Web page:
Beth McKee – Sugarcane Revival (Swampgirl): McKee began her music career in the 90’s, and after an apprenticeship with Bobby Charles that included performing on his final recording, she has continued to focus writing on life in the South where she was born and grew up. She also has organized and provided leadership for a southern women’s group called “Swamp Sistas” whose “La Las” celebrate of regional music, food and culture and raise awareness and money for a variety of community issues and organizations.  This disc features 13 original songs with a clear message of personal determination and experience in a musical setting that reflects R&B, soul, country, and gospel with occasional elements of zydeco as influences in her personal style. In addition to McKee’s writing, she sings and plays piano, organ and accordion. Musical backing is provided by Juan Perez (drums, percussion); former subdude Tommy Malone (guitar, bass, vocals); Tony Battaglia, Tim Lee, Justin Beckler and Tim Kelliher (alternating on guitar and  bass); John Tegethoff (organ); Jason Thomas (fiddle); Charles DeChant (sax); and Rhonda Lohmeyer (mandolin). Even with all those musicians, it is McKee who commands the attention. Click here to listen to samples from this disc.   

Sid Whelan – The Story Of Ike Dupree (Presidio): Here’s an intriguing blues and rhythm disc  based on a fictional, but potentially archetypal character by the name of Ike Dupree. Dupree came into being as Whelan, a post-Katrina refugee from NOLA, was composing the first of a projected trilogy of discs about the impact of the storm on the Crescent City and its population. The character, according to Whelan, is intended as a trope for survival in the face of injustice from the system (police in Dupree’s case). The disc isn’t really a musical exactly. The references to Dupree come up on more than one song, but this is really a mood piece. Whelan has a declarative vocal style with slightly raspy quality that suggests that of a narrator. His guitar playing is bluesy, fluid, and quite effective. There is a “down home – on the edge of town” feel to some of the material that draws the listener to the songs. Musical backing is provided by Jerry Z (keys), Marco Panascia (bass) and Richard Huntley (drums) with the addition of two sets of horns: most notably a group fronted and directed by Fred Wesley (of James Brown and Parliament-Funkadelic fame) on trombone and with a second set of arrangements by Ron Horton. The units include Fred Wesley, Alan Ferber, and Victor Wesley (trombones), Ron Horton and Eleazar Shafer (trumpets), Phillip Whack, Michael Blake and Michael Lee Breaux (saxes) and Randy Weinstein (harmonica).  Click here to listen to a live performance by Whelan. Click here to listen to samples from this disc.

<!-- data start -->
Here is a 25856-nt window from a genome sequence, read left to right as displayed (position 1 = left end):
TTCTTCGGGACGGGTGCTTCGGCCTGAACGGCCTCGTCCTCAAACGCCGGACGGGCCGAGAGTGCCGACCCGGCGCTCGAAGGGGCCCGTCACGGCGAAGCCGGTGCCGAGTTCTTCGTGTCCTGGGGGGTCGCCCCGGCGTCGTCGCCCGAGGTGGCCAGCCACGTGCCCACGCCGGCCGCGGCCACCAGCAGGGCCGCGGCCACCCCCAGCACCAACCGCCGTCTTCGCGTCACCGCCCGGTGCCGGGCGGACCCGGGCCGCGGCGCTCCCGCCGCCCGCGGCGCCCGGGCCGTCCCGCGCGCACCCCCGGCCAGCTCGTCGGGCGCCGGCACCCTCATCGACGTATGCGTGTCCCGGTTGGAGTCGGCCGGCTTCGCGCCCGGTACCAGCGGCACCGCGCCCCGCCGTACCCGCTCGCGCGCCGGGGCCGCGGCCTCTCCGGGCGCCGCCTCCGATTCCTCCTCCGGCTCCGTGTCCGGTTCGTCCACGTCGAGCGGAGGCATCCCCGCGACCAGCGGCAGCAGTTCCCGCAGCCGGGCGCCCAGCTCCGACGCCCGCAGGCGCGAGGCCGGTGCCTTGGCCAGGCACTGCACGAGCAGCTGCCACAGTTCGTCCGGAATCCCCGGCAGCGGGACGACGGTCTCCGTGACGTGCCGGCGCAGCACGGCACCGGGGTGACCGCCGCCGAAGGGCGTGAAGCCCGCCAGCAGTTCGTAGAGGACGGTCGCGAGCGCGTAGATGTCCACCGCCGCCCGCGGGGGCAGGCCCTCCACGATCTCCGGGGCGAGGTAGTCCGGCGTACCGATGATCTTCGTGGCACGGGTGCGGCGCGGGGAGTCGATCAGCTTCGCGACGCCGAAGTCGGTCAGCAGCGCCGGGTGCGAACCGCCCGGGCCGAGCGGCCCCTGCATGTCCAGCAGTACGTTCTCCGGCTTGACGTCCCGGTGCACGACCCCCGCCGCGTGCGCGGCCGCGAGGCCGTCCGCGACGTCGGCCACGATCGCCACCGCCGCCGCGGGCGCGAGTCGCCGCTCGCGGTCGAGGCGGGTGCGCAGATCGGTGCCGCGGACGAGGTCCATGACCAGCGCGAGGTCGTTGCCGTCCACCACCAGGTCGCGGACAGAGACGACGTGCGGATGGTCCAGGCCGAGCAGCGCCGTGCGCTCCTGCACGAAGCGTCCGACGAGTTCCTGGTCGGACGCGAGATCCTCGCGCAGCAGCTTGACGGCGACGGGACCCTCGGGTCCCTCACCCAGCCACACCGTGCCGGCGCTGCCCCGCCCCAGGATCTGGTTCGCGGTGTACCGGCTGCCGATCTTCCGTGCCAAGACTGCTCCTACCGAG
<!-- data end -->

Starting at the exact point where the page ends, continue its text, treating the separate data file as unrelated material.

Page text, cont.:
Professor Bebop